Farmer suicide rates are not where we would like them to be. Farmer stress is very high. So we’ve been trying focus in some of these areas. We work with farmers to try to help them, if they are in a stressful situation, because we don’t want to lose farmers needlessly. And we want to make sure that if farmers have problems, that we’re there to help them (with) making financial decisions, helping them with stress.

Dee Shore:

NC State Extension also works to ensure that farmers have access to the knowledge and technology they need to profitably sustain their farms.

Rich Bonanno:

Our core, basic job in agriculture is to provide unbiased research-based knowledge to farmers to help them make better decisions and improve their prosperity.

Now that comes with some pieces: One of those pieces is to make sure that we’re also aware of what the needs of the industry are – through our connection with agriculture out in the countryside and out on the farms – to make sure that our researchers back on campus have a focus not just on grand paradigm-shifting research, but they’re also focusing on the needs of the industry. And then once those needs are met, we can transfer that research-based information back to farmers and continue to work with them.

Dee Shore:

Meanwhile, Extension monitors changes in the state – changes in the population, for example, and in what consumers want and need from agriculture. Population growth, Bonanno says, brings new opportunities for North Carolina farmers.

Rich Bonanno:

There are people out there that have different needs, and if farmers are smart and they can take advantage of that understanding, they can see where they might have the ability to raise and market eggs differently, to raise and market chickens differently, to raise and market pork differently, to raise and market arugula differently – to hit a base that may be different and in many cases might be willing to pay more for a commodity.

Having a diverse population from the standpoint of where people live, what they like to eat, the amount of money they have, how they like to shop – whether it’s a CSA or a farmstand or farmers market or a supermarket – farmers in states with population centers can take advantage of that kind of marketing.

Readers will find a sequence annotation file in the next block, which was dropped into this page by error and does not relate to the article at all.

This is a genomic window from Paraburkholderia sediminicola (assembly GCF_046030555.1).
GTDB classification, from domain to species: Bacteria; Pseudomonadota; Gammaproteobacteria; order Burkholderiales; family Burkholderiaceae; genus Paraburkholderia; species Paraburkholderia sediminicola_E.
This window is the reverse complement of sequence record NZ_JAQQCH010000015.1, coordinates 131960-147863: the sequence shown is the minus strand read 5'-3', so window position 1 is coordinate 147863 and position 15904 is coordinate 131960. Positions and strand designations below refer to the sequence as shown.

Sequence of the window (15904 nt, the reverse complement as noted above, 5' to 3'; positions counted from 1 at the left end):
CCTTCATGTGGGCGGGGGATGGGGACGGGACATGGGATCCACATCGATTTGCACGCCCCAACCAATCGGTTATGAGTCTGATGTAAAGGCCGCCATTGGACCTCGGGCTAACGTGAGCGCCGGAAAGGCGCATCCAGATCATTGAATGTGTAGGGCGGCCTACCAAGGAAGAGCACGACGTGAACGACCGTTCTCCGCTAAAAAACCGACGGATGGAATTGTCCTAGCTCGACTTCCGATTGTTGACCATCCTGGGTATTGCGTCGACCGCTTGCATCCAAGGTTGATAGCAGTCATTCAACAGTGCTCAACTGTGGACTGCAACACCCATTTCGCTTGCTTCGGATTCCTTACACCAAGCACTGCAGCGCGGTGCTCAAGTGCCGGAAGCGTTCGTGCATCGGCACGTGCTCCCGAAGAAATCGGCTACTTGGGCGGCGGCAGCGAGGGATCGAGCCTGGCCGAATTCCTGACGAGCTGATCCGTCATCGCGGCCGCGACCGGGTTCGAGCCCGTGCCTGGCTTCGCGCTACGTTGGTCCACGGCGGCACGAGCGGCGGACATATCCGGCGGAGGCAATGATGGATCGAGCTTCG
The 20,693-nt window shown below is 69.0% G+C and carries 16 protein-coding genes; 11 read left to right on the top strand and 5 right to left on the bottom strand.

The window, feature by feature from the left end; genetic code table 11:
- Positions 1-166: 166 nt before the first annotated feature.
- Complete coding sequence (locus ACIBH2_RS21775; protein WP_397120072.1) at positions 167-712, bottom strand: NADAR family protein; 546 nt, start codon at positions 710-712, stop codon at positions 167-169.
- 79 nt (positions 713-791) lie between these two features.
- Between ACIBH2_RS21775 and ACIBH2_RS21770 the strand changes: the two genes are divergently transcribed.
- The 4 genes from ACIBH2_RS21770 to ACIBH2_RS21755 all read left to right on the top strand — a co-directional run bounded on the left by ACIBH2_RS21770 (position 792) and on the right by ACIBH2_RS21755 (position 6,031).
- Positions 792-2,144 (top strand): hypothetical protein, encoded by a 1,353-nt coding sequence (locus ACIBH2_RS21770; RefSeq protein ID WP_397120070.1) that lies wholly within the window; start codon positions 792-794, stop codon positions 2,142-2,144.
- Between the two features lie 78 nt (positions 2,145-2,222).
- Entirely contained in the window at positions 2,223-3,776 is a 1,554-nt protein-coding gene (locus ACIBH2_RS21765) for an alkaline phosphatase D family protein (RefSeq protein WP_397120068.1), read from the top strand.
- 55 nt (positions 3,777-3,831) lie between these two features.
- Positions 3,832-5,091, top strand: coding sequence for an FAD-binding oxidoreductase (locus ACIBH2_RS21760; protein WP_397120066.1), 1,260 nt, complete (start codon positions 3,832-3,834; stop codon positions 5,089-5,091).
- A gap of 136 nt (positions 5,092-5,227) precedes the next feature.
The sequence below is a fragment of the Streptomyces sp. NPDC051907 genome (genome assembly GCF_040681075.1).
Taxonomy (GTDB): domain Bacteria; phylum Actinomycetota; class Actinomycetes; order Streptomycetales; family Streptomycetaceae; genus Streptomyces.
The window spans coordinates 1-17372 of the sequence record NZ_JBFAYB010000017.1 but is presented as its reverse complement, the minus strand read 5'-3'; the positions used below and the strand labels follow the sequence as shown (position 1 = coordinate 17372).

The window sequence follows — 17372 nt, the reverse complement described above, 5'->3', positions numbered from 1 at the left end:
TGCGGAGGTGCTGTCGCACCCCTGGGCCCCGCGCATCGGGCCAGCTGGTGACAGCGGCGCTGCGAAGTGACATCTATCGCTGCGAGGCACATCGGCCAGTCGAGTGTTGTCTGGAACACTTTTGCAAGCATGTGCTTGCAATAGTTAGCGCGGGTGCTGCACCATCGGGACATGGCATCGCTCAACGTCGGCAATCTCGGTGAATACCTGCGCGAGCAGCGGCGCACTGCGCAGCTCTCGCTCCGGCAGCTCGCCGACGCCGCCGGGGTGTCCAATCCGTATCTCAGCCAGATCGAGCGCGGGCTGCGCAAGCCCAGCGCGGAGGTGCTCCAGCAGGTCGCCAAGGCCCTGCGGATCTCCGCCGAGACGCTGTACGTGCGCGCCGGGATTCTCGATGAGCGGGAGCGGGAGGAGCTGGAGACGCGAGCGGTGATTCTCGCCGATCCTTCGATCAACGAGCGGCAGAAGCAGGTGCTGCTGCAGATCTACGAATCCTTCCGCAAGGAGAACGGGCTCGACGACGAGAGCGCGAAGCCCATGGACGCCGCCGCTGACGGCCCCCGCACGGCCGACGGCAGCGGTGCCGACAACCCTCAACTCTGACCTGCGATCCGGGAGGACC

And so we recognize that our local foods program and smaller farmer programs are geared a little bit differently, and the customer base is a little bit different. If we can get our farmers up to speed about how to serve that population, then there’s a whole nother segment of the agricultural community that can do well.

Part of that is understanding one of those old sayings, “The last seven words of any dying organization is, ‘We have always done it that way.’” And I think if you’re going to survive and do better and be impactful, you need to recognize when you need to do things differently.

Dee Shore:

Doing things differently is what three initiatives Extension’s involved with are all about. The North Carolina Plant Sciences Initiative, the Food Animal Initiative and the Food Processing Initiative are highly collaborative efforts with roots in the College of Agriculture and Life Sciences, and Bonanno is excited about their potential.

Rich Bonanno:

The opportunities, the thoughts, the ideas, the things that are being thrown out right now by people on what we could achieve are things that are amazing to me. And then we’ve got the collaborations, public, private collaborations, scientists willing to work together. It’s something that when we bring the needs of the industry back to the researchers, the potential for getting something back that, as we might say up north, is wicked exciting is something that’s really an outstanding thing.

And it’s not just to put more toys on farms. It’s not to put more things in front of farmers that cost money. It’s all about profitability – putting something in front of them that means something, that makes a difference, that allows them to stay in business, allows them not to be in that situation that I was talking about earlier, the dark side.

We want to move towards a place where our technology and our new technology can really help farmers be profitable and to stay in business and keep that land in their families and provide opportunity for generations to come.

Dee Shore:

Bonanno is decidedly passionate about Extension’s role in sustaining North Carolina farms, and he’s proud of the creativity Extension educators have shown amid the COVID-19 pandemic. In all areas of Extension’s work – agriculture, natural resources and community and rural development; family and consumer sciences; and 4-H youth development – these educators have found ways to solve problems and to reach people in new ways.